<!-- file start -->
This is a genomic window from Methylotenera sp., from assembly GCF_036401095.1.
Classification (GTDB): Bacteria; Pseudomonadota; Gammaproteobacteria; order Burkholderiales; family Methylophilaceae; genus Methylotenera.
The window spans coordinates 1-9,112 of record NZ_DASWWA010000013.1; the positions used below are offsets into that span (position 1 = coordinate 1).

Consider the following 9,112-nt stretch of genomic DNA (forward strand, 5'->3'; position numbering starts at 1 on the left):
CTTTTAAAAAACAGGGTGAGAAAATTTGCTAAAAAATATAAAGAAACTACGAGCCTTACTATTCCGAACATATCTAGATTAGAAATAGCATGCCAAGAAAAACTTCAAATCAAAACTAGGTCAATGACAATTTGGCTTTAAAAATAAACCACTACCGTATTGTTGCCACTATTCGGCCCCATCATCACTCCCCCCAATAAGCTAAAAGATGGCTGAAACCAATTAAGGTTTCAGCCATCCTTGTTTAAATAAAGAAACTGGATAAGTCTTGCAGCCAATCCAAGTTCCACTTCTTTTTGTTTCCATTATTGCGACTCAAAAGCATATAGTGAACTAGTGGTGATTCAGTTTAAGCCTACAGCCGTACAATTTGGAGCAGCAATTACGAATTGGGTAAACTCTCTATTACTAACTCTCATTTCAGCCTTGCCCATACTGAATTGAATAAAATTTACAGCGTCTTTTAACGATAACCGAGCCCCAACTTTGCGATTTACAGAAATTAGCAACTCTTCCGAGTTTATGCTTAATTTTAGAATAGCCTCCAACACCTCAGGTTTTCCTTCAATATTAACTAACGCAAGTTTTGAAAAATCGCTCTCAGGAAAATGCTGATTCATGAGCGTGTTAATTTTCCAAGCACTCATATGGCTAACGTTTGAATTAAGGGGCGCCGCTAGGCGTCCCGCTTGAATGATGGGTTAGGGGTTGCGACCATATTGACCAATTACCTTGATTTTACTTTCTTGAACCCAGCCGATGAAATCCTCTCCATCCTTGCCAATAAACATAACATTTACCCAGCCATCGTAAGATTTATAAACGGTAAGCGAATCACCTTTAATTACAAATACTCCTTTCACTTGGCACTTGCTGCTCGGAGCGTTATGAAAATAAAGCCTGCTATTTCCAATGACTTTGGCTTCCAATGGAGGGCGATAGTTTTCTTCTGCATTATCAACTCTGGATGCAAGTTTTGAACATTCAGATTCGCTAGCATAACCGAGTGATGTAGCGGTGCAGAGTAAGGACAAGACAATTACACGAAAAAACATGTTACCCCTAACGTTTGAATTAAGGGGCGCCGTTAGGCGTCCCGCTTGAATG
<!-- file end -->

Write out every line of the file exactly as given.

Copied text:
This is a genomic window from Methylotenera sp., from assembly GCF_036401095.1.
Classification (GTDB): Bacteria; Pseudomonadota; Gammaproteobacteria; order Burkholderiales; family Methylophilaceae; genus Methylotenera.
The window spans coordinates 1-9,112 of record NZ_DASWWA010000013.1; the positions used below are offsets into that span (position 1 = coordinate 1).

Consider the following 9,112-nt stretch of genomic DNA (forward strand, 5'->3'; position numbering starts at 1 on the left):
CTTTTAAAAAACAGGGTGAGAAAATTTGCTAAAAAATATAAAGAAACTACGAGCCTTACTATTCCGAACATATCTAGATTAGAAATAGCATGCCAAGAAAAACTTCAAATCAAAACTAGGTCAATGACAATTTGGCTTTAAAAATAAACCACTACCGTATTGTTGCCACTATTCGGCCCCATCATCACTCCCCCCAATAAGCTAAAAGATGGCTGAAACCAATTAAGGTTTCAGCCATCCTTGTTTAAATAAAGAAACTGGATAAGTCTTGCAGCCAATCCAAGTTCCACTTCTTTTTGTTTCCATTATTGCGACTCAAAAGCATATAGTGAACTAGTGGTGATTCAGTTTAAGCCTACAGCCGTACAATTTGGAGCAGCAATTACGAATTGGGTAAACTCTCTATTACTAACTCTCATTTCAGCCTTGCCCATACTGAATTGAATAAAATTTACAGCGTCTTTTAACGATAACCGAGCCCCAACTTTGCGATTTACAGAAATTAGCAACTCTTCCGAGTTTATGCTTAATTTTAGAATAGCCTCCAACACCTCAGGTTTTCCTTCAATATTAACTAACGCAAGTTTTGAAAAATCGCTCTCAGGAAAATGCTGATTCATGAGCGTGTTAATTTTCCAAGCACTCATATGGCTAACGTTTGAATTAAGGGGCGCCGCTAGGCGTCCCGCTTGAATGATGGGTTAGGGGTTGCGACCATATTGACCAATTACCTTGATTTTACTTTCTTGAACCCAGCCGATGAAATCCTCTCCATCCTTGCCAATAAACATAACATTTACCCAGCCATCGTAAGATTTATAAACGGTAAGCGAATCACCTTTAATTACAAATACTCCTTTCACTTGGCACTTGCTGCTCGGAGCGTTATGAAAATAAAGCCTGCTATTTCCAATGACTTTGGCTTCCAATGGAGGGCGATAGTTTTCTTCTGCATTATCAACTCTGGATGCAAGTTTTGAACATTCAGATTCGCTAGCATAACCGAGTGATGTAGCGGTGCAGAGTAAGGACAAGACAATTACACGAAAAAACATGTTACCCCTAACGTTTGAATTAAGGGGCGCCGTTAGGCGTCCCGCTTGAATG